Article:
BERGHOLZ, Ohio (AP) — The leader of a breakaway Amish group said an attack on fellow Amish in which a man’s beard was cut off was a religious issue stemming from long-standing resentment of his group’s treatment.
Sam Mullet, 66, said the goal was to send a message to Amish in Holmes County that they should be ashamed of themselves for the way they were treating Mullet and his community.
“We’d like to get up in the morning, be left alone, live like normal people,” Mullet said Monday. “They won’t leave us be.”
Mullet said he didn’t order the hair-cutting but didn’t stop two of his sons and another man from carrying it out last week on a 74-year-old man in his home in rural eastern Ohio.————————————————————————-
A brief insert into this story. I have lived in Amish (Plain folk) country in Northern Indiana and for a shorter time in Northern Ohio. We regularly held joint Lenten services with many Mennonite and church (building) Amish groups, though not house Amish groups. Living among them, we observed much of Amish culture and daily life. They prided themselves on their plain way of life and sense of family and religious ties.
This story is foreign to what we knew of Amish life. It is, however, not at all foreign to most Christians. In this story, we can include the Amish with the rest of us Christians when it comes to sinful behavior when we feel our church is being threatened . It is sinful, of course, as is the recorded bad behavior by Christians throughout history.
By the way, Amish consider themselves to be Plain folk. Mennonites are related, but have a foot in the world. All other people, including other Christians as well as non-Christians, are worldly. Any Amish knows I am not Amish. Amish beards do not have the moustache, and never would wear a clerical collar..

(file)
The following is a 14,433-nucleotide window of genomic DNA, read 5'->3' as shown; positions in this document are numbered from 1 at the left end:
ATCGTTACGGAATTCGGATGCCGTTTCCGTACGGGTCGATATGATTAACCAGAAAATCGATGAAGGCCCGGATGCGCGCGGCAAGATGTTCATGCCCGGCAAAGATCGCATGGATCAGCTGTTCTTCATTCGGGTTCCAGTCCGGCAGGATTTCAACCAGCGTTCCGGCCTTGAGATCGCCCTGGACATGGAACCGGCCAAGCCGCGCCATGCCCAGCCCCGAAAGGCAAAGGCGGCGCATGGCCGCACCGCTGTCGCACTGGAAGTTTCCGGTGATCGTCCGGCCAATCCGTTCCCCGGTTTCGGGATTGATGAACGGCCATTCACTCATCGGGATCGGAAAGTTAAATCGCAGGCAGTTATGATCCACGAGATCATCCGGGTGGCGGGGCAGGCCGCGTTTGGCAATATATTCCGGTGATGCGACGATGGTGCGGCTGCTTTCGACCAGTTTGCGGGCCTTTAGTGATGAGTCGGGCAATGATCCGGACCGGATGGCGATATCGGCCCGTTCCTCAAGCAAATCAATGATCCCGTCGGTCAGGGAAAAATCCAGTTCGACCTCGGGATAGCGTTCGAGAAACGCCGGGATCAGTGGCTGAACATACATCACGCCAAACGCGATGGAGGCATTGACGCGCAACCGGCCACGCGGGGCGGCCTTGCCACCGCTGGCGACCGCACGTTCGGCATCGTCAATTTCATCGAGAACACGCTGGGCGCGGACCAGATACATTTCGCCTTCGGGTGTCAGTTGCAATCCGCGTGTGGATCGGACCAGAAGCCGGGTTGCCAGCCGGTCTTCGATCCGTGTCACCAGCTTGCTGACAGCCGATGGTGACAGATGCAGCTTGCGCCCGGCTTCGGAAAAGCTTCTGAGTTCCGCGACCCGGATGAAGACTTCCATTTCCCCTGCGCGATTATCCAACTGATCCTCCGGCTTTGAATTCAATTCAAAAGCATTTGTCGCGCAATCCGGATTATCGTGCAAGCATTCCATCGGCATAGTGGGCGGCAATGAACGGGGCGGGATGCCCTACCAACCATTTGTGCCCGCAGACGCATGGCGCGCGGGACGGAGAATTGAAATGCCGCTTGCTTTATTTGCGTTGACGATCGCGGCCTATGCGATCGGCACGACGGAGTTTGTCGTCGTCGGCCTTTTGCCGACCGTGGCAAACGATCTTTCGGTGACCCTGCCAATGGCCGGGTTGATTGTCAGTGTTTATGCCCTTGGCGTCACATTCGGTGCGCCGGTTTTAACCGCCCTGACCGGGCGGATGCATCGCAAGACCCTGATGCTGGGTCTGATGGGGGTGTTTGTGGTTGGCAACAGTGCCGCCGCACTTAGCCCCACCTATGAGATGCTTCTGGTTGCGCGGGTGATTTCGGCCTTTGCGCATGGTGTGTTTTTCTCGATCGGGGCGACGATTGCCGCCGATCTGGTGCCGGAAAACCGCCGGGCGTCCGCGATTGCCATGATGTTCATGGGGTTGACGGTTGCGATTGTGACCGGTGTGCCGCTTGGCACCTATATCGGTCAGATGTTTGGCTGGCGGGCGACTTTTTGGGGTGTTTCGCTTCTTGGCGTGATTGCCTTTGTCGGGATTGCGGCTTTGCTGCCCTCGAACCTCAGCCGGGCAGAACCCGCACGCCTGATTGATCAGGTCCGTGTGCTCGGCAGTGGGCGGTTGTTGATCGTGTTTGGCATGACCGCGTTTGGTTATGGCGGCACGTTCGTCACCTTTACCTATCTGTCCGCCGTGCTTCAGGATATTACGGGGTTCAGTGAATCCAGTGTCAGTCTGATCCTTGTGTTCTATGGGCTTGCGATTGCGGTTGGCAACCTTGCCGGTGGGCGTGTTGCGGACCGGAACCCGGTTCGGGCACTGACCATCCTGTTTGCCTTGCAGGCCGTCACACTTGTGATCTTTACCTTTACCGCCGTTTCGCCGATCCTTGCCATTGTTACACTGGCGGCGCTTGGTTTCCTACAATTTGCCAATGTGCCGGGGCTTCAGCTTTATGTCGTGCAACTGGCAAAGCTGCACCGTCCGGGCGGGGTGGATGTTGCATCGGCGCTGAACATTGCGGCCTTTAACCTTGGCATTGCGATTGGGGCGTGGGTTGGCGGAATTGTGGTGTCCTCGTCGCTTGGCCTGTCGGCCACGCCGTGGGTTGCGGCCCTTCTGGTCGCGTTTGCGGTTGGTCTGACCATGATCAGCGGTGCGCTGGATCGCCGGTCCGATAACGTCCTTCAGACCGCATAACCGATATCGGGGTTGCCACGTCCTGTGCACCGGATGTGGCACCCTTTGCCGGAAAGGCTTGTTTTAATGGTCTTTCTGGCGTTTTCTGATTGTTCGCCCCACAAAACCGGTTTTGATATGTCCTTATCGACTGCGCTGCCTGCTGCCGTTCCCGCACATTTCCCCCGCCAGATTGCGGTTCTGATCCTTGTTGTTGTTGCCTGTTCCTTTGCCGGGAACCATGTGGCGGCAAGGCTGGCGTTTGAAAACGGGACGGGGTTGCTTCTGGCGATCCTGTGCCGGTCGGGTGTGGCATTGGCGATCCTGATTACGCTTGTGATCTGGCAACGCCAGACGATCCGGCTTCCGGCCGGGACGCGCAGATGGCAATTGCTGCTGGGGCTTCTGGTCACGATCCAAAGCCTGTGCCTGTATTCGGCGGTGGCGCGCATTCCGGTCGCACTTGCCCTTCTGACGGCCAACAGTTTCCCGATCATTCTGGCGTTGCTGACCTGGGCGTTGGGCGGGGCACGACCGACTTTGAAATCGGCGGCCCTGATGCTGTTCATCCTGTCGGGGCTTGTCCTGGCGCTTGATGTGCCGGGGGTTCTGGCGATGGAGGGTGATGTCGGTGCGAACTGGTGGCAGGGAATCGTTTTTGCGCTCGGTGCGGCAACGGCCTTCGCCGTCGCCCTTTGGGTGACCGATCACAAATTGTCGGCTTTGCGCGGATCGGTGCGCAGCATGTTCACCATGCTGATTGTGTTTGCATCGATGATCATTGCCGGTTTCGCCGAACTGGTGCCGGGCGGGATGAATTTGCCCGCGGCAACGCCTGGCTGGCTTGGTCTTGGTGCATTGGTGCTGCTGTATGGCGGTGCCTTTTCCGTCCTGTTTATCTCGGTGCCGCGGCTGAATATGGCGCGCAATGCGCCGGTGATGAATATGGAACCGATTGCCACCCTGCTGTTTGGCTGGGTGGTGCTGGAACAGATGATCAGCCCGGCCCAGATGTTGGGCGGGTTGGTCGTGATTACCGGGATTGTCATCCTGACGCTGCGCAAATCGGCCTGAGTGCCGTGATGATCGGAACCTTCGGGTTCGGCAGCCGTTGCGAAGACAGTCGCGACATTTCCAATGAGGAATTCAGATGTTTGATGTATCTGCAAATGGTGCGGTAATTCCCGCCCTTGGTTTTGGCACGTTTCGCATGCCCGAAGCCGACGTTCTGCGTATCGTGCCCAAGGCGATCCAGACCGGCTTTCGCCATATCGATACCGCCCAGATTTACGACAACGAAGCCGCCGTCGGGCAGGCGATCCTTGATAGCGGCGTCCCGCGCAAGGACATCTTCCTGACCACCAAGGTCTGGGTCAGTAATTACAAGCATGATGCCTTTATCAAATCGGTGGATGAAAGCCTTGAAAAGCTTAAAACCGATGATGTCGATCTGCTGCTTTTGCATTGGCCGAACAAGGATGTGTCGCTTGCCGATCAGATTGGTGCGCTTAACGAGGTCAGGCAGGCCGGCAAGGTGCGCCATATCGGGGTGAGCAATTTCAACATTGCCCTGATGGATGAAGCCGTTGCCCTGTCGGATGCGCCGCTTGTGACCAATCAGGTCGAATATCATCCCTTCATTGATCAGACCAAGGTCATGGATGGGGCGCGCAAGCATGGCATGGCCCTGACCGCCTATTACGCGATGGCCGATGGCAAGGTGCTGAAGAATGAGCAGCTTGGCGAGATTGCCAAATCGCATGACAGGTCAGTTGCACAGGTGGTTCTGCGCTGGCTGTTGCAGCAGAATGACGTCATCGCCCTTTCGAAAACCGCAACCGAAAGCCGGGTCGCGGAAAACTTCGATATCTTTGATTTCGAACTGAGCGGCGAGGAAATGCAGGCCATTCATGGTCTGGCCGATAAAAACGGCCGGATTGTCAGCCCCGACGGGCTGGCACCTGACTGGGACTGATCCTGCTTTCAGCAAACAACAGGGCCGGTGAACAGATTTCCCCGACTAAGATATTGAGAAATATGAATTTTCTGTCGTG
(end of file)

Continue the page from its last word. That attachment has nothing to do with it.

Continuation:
“I didn’t order anything like that,” he said, and added: “I didn’t tell them not to, I’m still not going to tell them not to.”
Mullet said the Holmes County group changed the rulings of the church and were trying to force his community to change.
“We know what we did and why we did it,” he told The Associated Press outside his house on the outskirts of Bergholz, a village of about 700 residents. “We excommunicated some members here because they didn’t want to obey the rules of the church.”
Mullet said he’s upset that his group, about 120 people living on several small farms, has been called a cult by detractors. He said he moved the members of his group about 100 miles from Richland County to the hilly area in 1995 just to be by themselves.
“We’re not a cult. We’re just trying to live a peaceful life,” said Mullet, who spoke with occasional bursts of passion for about an hour as children played nearby, a horse tethered to a buggy rested and men and women did chores. “I was hoping I could move here, try to start a group of church people, do things in school and church the way we wanted.”
Mullet said he should be allowed to punish people who break the laws of the church, just as police are allowed to punish people who break the laws of the state.
“You have your laws on the road and the town — if somebody doesn’t obey them, you punish them. But I’m not allowed to punish the church people?” Mullet said. “I just let them run over me? If every family would just do as they pleased, what kind of church would we have?”
Amish men typically grow beards as adults and stop trimming them when they marry, and the beards are held in high esteem.
On Saturday, Jefferson County authorities arrested two of Mullet’s sons, 38-year-old Johnny Mullet and 26-year-old Lester Mullet, and another man from the community, 53-year-old Levi Miller, on burglary and kidnapping warrants out of Holmes County. The three men were being held in Jefferson County jail on $250,000 bond each pending extradition to Holmes County and couldn’t be reached for comment.
Jefferson County Sheriff Fred Abdalla said Monday he expects two more arrests this week. He said the men hired a driver to carry them to Holmes County and to Carroll County, where a similar attack was carried out. He said the driver didn’t know what the men were doing.
A similar attack happened in Trumbull County in September, Abdalla said.
Five people were assaulted in Holmes County, including women who had their hair cut off, said Abdalla, who disputed Sam Mullet’s account, alleging the group’s leader ordered the punishments.
The men entered the home and said, “Sam Mullet sent us here, and we’re here on religious business,” Abdalla said.
He said they used scissors and battery-powered clippers in the attack.
Andrew Welsh-Huggins can be reached at http://twitter.com/awhcolumbus